In this day and age, we’re always looking for ways to cleanse, disinfect, and sanitize surfaces. We want to reduce the spread of germs, viruses, and bacteria as quickly and as effectively as possible.
So, what do we do? We get creative. We mix and match the various household cleaning products we have around the house.
I mean, it makes sense in theory. One cleanser is safe and effective. Then, that means if I mix two of them, I get double the cleaning power, right?
Wrong! It’s not exactly how chemicals work. Mixing certain cleansers can produce toxic fumes or corrosive substances. In other words, they do more harm than good.
In this blog, our end of tenancy cleaners in North London to walk you through some household cleaning products you shouldn’t mix.
Let’s get started.
Household Products You Shouldn’t Mix
Any time you have a household cleaning product, take the time to read the warning labels and ingredients. Also, always keep them stored somewhere safe and away from the reach of children and pets.
Quick reminder: bleach contains several highly reactive substances. This is what makes it a great and powerful disinfectant. At the same time, it makes it quick to react with other chemicals.
Here’s a list of five common household cleaning products you shouldn’t mix. You’ll also find a brief summary of some of the health hazards that these mixtures can induce.
Bleach + Rubbing (Isopropyl) Alcohol
This blend produces chloroform and hydrochloric acid. Yet, it doesn’t stop there. This concoction also creates two deadly by-products: chloroacetone and dichloroacetate.
All of these compounds are so potent, they can knock you out within minutes if you inhale too much. They can also cause damage to the kidneys, liver, and heart. Even the brain, the nervous system, and bone marrow can be affected by this solution.
Bleach + Ammonia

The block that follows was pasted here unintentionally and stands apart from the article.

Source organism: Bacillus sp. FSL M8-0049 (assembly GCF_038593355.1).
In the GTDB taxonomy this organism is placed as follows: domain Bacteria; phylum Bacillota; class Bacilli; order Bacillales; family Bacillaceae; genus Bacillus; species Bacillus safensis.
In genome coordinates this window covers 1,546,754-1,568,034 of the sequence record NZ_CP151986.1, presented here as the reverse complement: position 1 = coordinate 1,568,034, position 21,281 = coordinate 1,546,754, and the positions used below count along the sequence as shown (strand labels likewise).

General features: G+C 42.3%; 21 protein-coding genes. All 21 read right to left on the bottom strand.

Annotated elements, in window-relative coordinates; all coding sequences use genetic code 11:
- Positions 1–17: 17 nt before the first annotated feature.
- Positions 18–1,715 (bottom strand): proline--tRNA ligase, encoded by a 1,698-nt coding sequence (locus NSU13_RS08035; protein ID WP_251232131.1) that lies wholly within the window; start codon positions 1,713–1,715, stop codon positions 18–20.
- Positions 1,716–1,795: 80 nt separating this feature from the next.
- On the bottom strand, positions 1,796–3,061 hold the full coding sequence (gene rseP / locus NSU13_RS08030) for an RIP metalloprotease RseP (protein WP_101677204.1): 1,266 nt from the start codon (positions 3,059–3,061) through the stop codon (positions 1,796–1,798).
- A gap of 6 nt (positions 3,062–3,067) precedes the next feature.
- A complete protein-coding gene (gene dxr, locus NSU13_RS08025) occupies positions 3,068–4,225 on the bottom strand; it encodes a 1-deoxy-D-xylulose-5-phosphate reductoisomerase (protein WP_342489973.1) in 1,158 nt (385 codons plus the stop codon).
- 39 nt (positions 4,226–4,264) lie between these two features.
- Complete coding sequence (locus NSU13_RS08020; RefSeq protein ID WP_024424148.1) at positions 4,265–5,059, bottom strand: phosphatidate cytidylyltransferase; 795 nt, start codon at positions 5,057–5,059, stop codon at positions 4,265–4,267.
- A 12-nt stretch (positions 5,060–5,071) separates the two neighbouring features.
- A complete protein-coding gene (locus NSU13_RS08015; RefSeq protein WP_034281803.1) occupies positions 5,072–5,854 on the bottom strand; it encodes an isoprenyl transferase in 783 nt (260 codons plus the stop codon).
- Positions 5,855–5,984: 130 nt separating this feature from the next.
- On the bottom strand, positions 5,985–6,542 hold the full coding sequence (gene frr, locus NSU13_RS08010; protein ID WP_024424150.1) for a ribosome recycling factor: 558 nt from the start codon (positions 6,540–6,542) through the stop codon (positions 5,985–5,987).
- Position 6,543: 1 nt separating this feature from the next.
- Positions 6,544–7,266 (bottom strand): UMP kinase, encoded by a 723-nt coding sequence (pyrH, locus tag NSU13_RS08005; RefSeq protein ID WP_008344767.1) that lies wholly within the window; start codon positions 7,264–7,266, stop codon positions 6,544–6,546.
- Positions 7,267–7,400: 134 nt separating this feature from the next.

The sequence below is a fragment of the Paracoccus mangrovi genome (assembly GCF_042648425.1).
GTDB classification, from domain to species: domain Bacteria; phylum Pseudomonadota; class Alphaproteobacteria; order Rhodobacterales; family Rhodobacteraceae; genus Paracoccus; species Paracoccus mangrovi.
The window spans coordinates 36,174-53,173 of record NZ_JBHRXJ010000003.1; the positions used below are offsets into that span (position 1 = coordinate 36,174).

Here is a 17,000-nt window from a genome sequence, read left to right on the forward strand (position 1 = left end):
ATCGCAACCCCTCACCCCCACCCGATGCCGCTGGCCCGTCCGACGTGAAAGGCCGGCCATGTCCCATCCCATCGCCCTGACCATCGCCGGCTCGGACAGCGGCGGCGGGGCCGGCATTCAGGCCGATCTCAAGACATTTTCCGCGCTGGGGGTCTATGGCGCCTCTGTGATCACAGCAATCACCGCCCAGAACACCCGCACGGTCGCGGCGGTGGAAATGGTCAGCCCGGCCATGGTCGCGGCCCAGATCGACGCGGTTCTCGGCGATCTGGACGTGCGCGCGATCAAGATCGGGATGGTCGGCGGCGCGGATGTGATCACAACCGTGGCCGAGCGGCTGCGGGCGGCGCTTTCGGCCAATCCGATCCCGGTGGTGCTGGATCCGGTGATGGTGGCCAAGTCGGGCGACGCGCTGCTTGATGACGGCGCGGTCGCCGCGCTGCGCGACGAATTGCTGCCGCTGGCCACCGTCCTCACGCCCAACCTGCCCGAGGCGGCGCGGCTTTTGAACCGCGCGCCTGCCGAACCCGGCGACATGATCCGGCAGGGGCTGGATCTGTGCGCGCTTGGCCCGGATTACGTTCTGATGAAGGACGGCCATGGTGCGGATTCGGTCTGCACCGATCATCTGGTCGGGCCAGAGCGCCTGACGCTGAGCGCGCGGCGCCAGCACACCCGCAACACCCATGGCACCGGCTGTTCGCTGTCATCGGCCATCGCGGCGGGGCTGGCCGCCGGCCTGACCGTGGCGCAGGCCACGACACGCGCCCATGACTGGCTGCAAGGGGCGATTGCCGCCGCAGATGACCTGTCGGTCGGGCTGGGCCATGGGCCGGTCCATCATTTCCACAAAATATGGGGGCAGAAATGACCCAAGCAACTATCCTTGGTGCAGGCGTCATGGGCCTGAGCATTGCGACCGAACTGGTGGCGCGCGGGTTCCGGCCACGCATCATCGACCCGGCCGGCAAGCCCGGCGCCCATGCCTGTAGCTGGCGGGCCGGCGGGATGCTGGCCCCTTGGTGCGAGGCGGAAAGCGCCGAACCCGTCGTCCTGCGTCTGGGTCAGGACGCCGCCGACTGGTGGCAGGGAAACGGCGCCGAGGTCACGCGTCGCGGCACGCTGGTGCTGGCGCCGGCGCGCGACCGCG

Together, bleach and ammonia create chloramine. It’s a lethal vapor that causes chest pains, shortness of breath, and wheezing when inhaled. It also irritates the eyes and nose, as well as causes skin inflammations and throat burns.
If not treated immediately, chloramine can cause fluid build-up in the lungs!
It’s worth mentioning that dish soap and glass cleaners may contain ammonia. So, never mix any of those products with bleach.
Bleach + Vinegar (and other types of acids)
When acids are added to bleach, they release chlorine gas. This poisonous vapor was used as a chemical weapon in World War I. It was a quick way to wipe out the enemy by damaging their lungs, throats, and eyes.
It’s also known to cause shortness of breath and other respiratory problems. When chlorine gas enters the lungs, it becomes acidic and starts eating away at lung tissue. Consequently, the lungs are unable to function normally, causing various respiratory problems.
If you mix chlorine gas with water, you get hypochlorous and hydrochloric acids. These are what irritate the eyes and make them watery. They also inflame the skin and can even cause chemical burns.
Other mixtures that create chlorine gas include:
- Bleach + toilet bowl cleaner
- Bleach + oven cleaner
- Bleach + mildew/mold cleaner